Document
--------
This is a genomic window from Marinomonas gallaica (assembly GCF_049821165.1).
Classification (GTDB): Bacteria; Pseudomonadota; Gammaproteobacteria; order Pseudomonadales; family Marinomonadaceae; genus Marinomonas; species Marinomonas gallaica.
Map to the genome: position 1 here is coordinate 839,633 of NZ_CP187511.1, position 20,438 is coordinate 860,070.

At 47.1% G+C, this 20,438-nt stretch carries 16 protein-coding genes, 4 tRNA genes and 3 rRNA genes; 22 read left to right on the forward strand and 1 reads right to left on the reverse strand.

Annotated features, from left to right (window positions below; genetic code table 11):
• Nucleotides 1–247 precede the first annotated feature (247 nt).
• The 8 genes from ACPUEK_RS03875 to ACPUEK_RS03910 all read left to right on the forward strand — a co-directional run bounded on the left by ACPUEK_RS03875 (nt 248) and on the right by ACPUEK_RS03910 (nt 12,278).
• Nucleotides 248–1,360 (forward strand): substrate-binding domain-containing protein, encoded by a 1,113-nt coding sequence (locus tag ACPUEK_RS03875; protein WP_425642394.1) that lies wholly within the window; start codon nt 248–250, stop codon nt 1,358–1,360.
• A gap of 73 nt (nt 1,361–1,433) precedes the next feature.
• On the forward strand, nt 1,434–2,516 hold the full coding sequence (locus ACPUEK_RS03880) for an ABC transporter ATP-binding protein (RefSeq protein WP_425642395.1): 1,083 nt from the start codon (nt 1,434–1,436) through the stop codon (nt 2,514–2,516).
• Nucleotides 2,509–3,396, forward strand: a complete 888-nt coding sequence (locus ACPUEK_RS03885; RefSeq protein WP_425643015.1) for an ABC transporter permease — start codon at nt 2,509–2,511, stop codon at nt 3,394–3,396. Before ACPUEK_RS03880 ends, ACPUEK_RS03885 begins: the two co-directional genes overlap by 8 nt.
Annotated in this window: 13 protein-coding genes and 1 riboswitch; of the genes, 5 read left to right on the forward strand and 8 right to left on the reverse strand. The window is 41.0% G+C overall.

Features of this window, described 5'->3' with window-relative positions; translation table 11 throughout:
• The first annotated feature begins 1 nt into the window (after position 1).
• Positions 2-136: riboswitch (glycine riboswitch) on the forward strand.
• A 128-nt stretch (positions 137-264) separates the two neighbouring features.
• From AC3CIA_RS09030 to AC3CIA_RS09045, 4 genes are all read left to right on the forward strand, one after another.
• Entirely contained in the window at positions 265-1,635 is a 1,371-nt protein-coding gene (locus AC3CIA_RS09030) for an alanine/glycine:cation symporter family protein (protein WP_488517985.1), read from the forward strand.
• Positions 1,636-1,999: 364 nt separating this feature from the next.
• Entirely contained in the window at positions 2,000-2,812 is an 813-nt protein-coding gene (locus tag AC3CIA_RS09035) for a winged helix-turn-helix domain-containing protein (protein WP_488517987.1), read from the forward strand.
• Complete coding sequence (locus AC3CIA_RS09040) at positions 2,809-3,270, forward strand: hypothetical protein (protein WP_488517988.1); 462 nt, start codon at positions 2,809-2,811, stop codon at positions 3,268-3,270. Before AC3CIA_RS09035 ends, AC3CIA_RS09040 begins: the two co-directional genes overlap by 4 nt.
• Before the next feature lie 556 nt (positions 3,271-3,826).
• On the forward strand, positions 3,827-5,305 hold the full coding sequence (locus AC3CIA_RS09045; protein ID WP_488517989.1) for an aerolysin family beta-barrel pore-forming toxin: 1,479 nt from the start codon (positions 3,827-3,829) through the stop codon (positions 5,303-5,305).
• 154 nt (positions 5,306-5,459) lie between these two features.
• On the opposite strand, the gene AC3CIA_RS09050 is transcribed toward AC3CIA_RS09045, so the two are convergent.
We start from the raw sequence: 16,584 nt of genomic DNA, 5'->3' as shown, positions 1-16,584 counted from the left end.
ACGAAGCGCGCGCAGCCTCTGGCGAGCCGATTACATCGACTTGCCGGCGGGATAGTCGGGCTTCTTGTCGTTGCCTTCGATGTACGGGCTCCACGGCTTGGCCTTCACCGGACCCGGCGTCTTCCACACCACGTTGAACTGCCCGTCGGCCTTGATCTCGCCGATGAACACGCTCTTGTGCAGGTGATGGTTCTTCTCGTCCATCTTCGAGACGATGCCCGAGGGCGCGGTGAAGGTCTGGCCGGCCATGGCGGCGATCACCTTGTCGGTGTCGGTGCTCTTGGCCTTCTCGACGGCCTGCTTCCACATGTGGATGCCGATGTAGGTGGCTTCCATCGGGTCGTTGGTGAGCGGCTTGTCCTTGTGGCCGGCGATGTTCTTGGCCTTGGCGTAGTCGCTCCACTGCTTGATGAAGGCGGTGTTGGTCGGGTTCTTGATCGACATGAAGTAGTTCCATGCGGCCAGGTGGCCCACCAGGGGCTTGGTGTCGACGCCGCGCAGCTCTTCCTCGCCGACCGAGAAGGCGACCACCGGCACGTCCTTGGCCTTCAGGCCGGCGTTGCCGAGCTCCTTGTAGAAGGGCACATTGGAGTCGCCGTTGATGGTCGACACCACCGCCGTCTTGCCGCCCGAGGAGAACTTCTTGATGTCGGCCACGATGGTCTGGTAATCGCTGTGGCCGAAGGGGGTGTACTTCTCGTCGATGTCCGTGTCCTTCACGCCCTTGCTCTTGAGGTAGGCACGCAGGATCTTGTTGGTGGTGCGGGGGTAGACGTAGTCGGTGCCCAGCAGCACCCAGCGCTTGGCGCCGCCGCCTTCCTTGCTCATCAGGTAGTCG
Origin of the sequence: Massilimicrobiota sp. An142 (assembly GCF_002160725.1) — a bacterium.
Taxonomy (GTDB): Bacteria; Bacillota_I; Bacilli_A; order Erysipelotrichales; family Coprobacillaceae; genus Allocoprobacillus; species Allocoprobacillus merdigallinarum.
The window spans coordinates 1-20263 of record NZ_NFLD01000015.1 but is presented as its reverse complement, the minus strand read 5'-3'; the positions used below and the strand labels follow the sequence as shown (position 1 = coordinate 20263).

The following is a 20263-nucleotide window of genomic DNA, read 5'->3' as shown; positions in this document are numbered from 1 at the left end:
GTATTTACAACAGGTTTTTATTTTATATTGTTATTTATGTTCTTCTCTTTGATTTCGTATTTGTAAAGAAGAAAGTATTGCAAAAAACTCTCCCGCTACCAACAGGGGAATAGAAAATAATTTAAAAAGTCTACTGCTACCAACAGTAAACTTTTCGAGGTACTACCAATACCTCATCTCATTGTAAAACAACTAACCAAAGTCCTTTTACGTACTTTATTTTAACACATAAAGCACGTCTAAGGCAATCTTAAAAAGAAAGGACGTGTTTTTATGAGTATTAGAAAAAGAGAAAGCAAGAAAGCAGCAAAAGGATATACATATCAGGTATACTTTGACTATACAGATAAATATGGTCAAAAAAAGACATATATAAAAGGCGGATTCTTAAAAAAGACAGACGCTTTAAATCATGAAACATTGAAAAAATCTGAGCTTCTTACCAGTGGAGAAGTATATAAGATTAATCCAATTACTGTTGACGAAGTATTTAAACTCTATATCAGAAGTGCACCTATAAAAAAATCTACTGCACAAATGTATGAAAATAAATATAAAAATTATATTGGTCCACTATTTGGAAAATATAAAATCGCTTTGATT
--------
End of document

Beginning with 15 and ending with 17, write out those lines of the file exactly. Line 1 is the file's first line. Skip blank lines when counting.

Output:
• Positions 2-136: riboswitch (glycine riboswitch) on the forward strand.
• A 128-nt stretch (positions 137-264) separates the two neighbouring features.
• From AC3CIA_RS09030 to AC3CIA_RS09045, 4 genes are all read left to right on the forward strand, one after another.